Calcium. What is it good for? Absolutely everything.

Often we only think about calcium being important for kids and the elderly in order to build strong bones and to ward off osteoporosis. 


But in actual fact, calcium is vital for all stages of life and plays a much bigger role in the body than just in our bones.


Several studies have linked an increased intake of dairy foods with a reduced risk of type 2 diabetes.  It appears that the nutrients in dairy foods including calcium, vitamin D and whey protein may help to reduce insulin resistance.  In addition, research has shown that people who consume the recommended amount of dairy foods are more successful at losing weight, particularly in that pesky middle section. This in turn helps to reduce the risk of type 2 diabetes.  


How do I get enough?


So it appears that dairy is a bit of a wonder food with benefits beyond building strong bones.  But how much is enough?  Diabetes Queensland dietitian Michelle Tong said the body's dairy requirements vary considerably depending on your age.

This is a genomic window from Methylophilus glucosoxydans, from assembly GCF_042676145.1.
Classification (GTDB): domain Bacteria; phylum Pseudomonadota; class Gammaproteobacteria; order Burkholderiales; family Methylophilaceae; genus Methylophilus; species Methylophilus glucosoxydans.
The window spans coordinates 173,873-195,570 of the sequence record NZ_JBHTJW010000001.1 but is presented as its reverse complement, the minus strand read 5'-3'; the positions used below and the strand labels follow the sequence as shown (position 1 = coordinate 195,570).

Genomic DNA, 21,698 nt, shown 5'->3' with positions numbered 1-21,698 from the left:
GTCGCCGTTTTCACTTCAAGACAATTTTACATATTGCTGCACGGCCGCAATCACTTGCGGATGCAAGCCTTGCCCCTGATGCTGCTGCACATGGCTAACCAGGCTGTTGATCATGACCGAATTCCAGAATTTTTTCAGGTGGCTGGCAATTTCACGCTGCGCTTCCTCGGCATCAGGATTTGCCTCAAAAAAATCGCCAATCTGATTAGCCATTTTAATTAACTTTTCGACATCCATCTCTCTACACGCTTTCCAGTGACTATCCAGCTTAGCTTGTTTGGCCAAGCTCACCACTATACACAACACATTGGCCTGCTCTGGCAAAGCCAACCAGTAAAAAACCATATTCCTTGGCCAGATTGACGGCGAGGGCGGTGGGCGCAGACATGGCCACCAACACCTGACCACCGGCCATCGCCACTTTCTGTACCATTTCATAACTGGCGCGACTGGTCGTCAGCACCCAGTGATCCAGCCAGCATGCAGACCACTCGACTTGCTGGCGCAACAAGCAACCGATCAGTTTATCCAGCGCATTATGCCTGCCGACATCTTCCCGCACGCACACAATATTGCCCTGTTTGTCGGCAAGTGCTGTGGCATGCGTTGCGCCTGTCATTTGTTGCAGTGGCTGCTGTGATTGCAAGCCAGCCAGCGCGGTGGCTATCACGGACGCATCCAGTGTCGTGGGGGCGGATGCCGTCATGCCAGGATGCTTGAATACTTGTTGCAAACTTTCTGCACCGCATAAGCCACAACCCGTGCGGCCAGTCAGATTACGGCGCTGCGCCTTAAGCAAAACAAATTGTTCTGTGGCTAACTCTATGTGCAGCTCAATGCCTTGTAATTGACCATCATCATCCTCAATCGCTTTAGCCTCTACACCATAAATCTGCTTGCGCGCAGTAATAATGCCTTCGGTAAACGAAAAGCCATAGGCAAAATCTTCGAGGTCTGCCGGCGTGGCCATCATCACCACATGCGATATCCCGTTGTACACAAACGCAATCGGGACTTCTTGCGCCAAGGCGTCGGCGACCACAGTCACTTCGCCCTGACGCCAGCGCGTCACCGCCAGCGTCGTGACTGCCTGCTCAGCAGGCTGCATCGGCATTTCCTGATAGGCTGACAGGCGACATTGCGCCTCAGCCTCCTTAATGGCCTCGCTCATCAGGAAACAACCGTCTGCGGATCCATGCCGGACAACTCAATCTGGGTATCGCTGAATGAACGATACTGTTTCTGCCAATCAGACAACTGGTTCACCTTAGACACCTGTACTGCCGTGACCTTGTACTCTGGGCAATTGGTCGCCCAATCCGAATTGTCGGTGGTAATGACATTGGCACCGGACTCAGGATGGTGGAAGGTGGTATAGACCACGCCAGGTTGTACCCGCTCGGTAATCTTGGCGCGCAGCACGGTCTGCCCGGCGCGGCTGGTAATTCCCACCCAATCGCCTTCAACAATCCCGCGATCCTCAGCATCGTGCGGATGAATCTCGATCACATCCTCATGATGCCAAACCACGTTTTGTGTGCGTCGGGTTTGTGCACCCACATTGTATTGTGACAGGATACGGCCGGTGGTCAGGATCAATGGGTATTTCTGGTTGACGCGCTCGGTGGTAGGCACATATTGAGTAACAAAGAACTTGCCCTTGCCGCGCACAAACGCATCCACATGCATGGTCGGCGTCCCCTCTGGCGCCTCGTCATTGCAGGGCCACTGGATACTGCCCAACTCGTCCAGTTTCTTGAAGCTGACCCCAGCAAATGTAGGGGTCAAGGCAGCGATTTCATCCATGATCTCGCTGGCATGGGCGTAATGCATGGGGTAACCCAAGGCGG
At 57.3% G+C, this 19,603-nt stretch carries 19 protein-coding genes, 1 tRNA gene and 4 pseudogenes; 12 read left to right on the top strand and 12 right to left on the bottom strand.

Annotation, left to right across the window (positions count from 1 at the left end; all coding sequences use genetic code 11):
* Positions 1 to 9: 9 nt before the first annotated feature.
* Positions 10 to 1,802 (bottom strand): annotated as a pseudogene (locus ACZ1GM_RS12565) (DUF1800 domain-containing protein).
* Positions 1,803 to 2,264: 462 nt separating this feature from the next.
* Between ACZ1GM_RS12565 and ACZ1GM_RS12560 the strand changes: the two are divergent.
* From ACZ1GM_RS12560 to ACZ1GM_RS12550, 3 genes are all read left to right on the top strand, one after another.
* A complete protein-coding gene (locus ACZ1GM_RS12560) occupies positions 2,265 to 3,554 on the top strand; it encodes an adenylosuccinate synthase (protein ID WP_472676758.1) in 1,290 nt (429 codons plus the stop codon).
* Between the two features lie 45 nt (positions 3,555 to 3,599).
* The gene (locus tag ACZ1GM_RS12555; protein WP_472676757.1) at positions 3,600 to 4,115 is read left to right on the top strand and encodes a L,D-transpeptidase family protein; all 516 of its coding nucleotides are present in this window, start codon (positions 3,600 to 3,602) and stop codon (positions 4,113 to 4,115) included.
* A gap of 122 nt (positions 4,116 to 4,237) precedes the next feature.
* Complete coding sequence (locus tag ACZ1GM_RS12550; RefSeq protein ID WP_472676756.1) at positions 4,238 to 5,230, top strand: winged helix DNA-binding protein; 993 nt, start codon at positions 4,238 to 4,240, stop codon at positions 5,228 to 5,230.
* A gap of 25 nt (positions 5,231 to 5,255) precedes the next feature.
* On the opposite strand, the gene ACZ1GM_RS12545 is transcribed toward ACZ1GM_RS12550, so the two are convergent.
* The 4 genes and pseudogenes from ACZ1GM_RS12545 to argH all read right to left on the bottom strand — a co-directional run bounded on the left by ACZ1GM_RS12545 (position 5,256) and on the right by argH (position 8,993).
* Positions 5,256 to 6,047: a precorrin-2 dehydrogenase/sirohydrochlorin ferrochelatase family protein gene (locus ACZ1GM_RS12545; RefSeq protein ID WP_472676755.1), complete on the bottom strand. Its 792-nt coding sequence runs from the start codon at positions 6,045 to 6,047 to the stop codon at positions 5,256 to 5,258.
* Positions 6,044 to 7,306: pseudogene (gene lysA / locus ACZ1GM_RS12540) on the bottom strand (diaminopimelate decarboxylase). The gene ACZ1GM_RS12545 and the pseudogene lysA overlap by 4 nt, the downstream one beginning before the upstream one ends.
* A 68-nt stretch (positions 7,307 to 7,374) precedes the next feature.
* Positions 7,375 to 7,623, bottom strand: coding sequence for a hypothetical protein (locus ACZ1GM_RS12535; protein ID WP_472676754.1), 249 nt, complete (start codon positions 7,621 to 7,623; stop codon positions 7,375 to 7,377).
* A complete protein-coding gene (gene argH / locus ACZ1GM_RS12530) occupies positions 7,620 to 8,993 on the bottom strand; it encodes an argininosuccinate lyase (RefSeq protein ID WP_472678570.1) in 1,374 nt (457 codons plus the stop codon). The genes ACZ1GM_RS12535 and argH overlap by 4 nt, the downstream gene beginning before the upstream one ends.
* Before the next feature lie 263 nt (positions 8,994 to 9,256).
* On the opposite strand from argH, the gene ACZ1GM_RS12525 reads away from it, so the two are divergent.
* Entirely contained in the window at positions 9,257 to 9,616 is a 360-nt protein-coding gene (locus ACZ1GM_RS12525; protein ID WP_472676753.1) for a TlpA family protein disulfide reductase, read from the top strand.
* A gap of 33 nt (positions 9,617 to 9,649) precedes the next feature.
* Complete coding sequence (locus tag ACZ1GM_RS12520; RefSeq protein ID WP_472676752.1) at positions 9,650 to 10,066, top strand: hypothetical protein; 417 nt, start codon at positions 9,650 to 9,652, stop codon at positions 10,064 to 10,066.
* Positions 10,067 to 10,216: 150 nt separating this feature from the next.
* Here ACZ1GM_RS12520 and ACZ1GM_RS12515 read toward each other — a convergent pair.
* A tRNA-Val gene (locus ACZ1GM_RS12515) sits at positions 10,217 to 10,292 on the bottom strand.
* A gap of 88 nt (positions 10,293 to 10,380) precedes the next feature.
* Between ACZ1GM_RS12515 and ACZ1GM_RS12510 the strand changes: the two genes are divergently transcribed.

Sounds confusing, but fortunately Michelle has summarised our daily dairy requirements in this handy table and has shared her top tips to fit more calcium into your day.


Serves of dairy (or alternative) foods per day:


19-50 years

51-70 years

70+ years


2 ½

2 ½

3 ½


2 ½




Example serving sizes:


For more information on serve sizes click here.


Michelle's top tips to reach your calcium targets:

  • Breakfast is the perfect time for dairy, add milk and yogurt to your cereal or have a glass of milk with your toast.
  • Always go for reduced fat dairy options.
  • Dairy food make great snacks as they are the perfect mix of protein and carbohydrates.  Try snacking on yoghurt, cheese and crackers or even just a glass of milk.
  • When we were kids we often had a glass of milk with dinner or before bed, there is no reason that this habit shouldn't continue in adulthood.
  • If you can't have dairy foods try alternatives like calcium fortified soy products or fish with edible bones like tinned salmon or sardines.